Or is she appropriating Mexican culture and profiting from it?

Miers says it’s certainly not black and white and contends that recipes have been “begged, borrowed and stolen for Millenia” and highlights that even the iconic Mexican dish, Tacos al Pastor, is a version of a Lebanese kebab that immigrants brought over.

Clearly sensitive to the issue, she pays homage by supporting several food charities in Mexico City and the company offsets its remaining emissions through biodiversity projects in the country.

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Miers outside her central London restaurant, showcasing her ‘Wahacamolé’ made from fava beas. 

And biodiversity is a big deal in Mexico, which has been named a “mega diverse” nation, home to over 200,000 species and 12 per cent of global biodiversity. Traditional Mexican diets are incredibly diverse, and as Miers explains, this way of eating is not just delicious but also sustainable.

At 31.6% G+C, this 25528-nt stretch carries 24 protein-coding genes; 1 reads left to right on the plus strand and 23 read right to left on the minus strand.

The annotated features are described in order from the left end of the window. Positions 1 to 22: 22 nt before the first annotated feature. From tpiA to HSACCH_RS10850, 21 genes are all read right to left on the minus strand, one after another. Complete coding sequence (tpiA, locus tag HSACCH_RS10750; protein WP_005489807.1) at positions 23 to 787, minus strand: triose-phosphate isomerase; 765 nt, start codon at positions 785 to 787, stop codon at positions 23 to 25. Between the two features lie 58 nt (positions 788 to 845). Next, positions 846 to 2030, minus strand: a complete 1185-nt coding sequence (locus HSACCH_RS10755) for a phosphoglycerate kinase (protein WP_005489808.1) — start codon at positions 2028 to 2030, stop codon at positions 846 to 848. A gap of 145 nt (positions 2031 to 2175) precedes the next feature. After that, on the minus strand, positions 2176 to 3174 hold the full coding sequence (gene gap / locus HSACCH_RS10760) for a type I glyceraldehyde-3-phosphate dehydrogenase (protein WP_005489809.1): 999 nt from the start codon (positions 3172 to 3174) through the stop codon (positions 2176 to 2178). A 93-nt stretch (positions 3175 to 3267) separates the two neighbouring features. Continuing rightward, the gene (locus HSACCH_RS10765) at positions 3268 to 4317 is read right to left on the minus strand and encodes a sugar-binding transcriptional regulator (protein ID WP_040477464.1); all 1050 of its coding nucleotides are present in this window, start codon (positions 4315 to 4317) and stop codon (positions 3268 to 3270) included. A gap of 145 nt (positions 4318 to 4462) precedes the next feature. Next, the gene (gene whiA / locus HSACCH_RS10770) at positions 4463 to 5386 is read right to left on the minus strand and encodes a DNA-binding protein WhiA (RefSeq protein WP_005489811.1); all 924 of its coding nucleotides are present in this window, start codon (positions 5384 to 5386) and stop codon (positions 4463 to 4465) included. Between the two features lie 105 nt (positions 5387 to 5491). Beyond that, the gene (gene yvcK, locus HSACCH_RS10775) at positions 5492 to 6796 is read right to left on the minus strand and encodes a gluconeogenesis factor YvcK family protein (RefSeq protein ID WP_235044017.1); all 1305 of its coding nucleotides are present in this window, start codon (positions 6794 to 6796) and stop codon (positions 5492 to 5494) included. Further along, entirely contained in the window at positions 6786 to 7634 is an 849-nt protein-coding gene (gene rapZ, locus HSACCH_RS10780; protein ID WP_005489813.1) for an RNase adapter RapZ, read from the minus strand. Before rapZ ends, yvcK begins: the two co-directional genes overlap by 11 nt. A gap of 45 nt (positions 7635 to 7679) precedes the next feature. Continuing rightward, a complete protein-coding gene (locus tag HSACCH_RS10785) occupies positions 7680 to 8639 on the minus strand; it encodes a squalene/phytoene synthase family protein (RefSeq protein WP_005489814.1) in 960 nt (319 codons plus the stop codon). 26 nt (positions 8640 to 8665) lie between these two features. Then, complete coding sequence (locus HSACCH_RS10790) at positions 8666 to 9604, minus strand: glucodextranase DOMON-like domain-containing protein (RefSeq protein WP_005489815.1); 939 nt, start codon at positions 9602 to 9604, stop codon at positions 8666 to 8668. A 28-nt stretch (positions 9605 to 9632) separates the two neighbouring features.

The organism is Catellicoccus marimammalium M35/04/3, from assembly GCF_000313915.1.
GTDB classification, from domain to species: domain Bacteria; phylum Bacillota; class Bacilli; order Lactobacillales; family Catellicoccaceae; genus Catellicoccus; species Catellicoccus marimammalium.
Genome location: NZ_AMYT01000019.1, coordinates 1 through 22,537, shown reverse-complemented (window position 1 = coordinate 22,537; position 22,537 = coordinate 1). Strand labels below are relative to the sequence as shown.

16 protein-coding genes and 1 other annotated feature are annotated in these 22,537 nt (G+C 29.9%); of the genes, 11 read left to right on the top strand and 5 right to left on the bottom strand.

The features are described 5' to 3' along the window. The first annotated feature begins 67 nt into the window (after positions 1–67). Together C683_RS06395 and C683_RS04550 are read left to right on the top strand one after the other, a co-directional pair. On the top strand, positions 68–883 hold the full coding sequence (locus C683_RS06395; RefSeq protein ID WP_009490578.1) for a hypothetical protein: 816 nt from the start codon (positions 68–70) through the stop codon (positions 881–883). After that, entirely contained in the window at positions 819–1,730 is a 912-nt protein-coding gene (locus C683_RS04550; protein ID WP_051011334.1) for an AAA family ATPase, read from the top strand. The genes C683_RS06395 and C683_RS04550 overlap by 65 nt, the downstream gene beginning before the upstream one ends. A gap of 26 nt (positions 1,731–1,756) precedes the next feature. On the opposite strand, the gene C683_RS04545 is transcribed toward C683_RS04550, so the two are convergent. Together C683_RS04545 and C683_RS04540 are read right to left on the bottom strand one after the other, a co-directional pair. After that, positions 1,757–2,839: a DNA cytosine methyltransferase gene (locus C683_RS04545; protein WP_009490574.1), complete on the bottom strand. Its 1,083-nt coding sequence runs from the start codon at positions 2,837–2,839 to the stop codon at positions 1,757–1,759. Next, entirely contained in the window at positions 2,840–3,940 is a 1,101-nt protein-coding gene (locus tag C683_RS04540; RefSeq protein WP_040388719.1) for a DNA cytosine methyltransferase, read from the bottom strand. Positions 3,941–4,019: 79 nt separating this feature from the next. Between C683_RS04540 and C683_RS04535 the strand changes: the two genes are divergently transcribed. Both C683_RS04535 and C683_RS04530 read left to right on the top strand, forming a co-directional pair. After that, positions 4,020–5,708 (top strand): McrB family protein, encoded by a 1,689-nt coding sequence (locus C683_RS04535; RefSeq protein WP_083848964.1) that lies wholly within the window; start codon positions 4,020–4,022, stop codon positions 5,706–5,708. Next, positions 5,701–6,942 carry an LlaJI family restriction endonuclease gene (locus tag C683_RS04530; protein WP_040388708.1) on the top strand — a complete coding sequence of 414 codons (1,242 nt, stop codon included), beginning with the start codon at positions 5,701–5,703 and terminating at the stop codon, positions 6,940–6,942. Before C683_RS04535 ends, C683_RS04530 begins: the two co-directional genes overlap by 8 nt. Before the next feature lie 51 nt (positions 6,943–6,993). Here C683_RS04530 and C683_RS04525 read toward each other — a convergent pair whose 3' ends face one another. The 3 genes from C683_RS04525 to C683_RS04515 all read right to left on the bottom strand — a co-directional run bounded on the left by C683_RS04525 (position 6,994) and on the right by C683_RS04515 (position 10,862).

“Sustainability is inherent in [traditional] Mexican cuisine,” says Miers. “It was a diet rich with incredible diversity of vegetables and fruit. The protein came from the massive diversity of beans, molé [traditional Mexican sauce] is enriched with nuts and seeds, and corn is an absolute superfood packed full of minerals and vitamins.”

And central to this plantrich diet is an ancient indigenous system of farming that produces high yields of diverse fruit and veg to flourish symbiotically without the need of chemical pesticides or fertilisers. It’s called the Milpa.

“The bean climbs up the corn stem. The bean fixes the nitrogen that the corn needs and the courgette and squash is planted below, those prickly leaves from the courgette plant stops the insects crawling around,” says Miers.